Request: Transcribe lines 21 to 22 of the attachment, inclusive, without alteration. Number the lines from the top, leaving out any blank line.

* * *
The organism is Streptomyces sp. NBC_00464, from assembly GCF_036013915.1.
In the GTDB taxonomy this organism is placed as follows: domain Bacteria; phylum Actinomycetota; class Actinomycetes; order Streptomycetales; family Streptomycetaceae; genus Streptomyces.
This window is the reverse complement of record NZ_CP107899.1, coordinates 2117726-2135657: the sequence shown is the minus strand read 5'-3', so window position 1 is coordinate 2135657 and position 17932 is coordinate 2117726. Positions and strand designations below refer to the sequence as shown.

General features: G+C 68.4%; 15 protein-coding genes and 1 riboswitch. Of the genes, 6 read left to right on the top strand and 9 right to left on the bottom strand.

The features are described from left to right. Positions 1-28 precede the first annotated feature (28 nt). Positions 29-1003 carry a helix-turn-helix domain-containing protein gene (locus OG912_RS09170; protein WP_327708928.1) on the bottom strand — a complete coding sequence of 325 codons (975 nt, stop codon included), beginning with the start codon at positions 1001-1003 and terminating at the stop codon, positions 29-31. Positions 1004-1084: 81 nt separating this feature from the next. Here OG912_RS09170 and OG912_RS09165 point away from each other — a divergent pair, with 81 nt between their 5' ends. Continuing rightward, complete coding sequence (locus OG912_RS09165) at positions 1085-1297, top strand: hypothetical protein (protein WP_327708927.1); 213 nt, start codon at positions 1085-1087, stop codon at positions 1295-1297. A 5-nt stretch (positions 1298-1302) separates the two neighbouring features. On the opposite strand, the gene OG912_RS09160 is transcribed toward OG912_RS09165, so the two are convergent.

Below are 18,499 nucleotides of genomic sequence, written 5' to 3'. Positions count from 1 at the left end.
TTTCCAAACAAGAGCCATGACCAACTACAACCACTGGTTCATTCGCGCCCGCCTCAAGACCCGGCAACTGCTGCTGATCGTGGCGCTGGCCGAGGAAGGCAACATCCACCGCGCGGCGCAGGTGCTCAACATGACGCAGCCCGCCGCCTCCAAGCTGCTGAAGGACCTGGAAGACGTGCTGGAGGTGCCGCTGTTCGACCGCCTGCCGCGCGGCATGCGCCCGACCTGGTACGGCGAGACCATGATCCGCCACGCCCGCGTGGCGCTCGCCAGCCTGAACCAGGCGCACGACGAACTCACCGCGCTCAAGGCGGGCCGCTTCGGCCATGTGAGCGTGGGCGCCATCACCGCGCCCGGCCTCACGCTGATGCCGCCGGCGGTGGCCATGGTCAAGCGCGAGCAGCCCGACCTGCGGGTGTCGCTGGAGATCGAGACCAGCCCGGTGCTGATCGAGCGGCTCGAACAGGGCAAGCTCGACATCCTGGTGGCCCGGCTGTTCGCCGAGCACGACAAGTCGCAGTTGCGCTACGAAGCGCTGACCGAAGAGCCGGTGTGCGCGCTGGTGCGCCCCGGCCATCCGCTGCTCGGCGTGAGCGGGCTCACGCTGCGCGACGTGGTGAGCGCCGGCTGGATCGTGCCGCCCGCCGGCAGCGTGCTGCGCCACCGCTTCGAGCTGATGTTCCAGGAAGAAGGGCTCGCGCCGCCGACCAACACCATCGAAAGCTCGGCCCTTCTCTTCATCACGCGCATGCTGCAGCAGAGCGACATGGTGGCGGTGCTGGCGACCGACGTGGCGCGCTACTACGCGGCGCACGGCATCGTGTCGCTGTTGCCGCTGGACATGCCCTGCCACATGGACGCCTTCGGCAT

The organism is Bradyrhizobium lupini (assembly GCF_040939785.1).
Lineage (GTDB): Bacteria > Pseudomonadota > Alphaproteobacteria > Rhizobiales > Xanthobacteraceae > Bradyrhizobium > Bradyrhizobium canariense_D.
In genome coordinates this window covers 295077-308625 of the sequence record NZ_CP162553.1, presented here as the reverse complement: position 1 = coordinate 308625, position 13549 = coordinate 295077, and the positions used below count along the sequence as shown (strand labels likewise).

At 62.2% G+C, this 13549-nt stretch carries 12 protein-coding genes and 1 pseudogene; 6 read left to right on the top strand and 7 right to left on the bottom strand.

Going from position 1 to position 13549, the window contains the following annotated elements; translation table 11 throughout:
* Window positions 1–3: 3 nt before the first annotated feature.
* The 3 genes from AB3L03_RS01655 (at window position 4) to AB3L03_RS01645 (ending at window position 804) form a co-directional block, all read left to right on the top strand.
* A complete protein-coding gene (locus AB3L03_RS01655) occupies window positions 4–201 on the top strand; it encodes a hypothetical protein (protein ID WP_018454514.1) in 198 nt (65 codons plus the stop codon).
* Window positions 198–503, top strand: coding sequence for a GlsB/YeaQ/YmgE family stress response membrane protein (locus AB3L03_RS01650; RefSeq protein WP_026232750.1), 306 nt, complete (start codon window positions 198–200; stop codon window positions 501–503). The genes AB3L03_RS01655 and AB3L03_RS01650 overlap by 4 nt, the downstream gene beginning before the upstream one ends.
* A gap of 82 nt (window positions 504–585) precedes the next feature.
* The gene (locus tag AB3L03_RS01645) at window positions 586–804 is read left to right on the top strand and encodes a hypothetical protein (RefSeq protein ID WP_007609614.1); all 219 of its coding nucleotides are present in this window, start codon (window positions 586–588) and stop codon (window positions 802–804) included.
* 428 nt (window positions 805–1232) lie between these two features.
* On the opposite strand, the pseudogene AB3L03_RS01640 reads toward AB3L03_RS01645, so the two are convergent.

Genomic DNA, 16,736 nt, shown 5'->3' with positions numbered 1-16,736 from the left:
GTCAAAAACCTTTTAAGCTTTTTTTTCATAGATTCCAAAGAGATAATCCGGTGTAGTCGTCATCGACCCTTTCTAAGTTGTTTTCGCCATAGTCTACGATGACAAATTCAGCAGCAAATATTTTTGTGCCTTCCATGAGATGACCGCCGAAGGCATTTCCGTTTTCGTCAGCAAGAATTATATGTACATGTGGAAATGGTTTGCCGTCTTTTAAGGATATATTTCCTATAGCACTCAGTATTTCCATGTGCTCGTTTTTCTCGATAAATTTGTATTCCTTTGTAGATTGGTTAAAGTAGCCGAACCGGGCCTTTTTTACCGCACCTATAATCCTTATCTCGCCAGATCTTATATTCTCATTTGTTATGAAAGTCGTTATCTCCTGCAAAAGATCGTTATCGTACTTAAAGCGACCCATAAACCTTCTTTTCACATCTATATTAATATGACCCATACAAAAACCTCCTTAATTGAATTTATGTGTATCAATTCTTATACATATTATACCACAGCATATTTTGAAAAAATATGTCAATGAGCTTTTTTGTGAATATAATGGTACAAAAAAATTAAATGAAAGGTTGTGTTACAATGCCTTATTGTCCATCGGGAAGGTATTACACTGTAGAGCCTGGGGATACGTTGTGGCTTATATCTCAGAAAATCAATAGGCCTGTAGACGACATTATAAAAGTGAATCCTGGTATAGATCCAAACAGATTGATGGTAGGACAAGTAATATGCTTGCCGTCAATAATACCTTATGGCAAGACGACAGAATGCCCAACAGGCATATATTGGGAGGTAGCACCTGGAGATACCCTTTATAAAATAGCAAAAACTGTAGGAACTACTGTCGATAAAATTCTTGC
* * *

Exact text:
Genomic DNA, 16,736 nt, shown 5'->3' with positions numbered 1-16,736 from the left:
GTCAAAAACCTTTTAAGCTTTTTTTTCATAGATTCCAAAGAGATAATCCGGTGTAGTCGTCATCGACCCTTTCTAAGTTGTTTTCGCCATAGTCTACGATGACAAATTCAGCAGCAAATATTTTTGTGCCTTCCATGAGATGACCGCCGAAGGCATTTCCGTTTTCGTCAGCAAGAATTATATGTACATGTGGAAATGGTTTGCCGTCTTTTAAGGATATATTTCCTATAGCACTCAGTATTTCCATGTGCTCGTTTTTCTCGATAAATTTGTATTCCTTTGTAGATTGGTTAAAGTAGCCGAACCGGGCCTTTTTTACCGCACCTATAATCCTTATCTCGCCAGATCTTATATTCTCATTTGTTATGAAAGTCGTTATCTCCTGCAAAAGATCGTTATCGTACTTAAAGCGACCCATAAACCTTCTTTTCACATCTATATTAATATGACCCATACAAAAACCTCCTTAATTGAATTTATGTGTATCAATTCTTATACATATTATACCACAGCATATTTTGAAAAAATATGTCAATGAGCTTTTTTGTGAATATAATGGTACAAAAAAATTAAATGAAAGGTTGTGTTACAATGCCTTATTGTCCATCGGGAAGGTATTACACTGTAGAGCCTGGGGATACGTTGTGGCTTATATCTCAGAAAATCAATAGGCCTGTAGACGACATTATAAAAGTGAATCCTGGTATAGATCCAAACAGATTGATGGTAGGACAAGTAATATGCTTGCCGTCAATAATACCTTATGGCAAGACGACAGAATGCCCAACAGGCATATATTGGGAGGTAGCACCTGGAGATACCCTTTATAAAATAGCAAAAACTGTAGGAACTACTGTCGATAAAATTCTTGC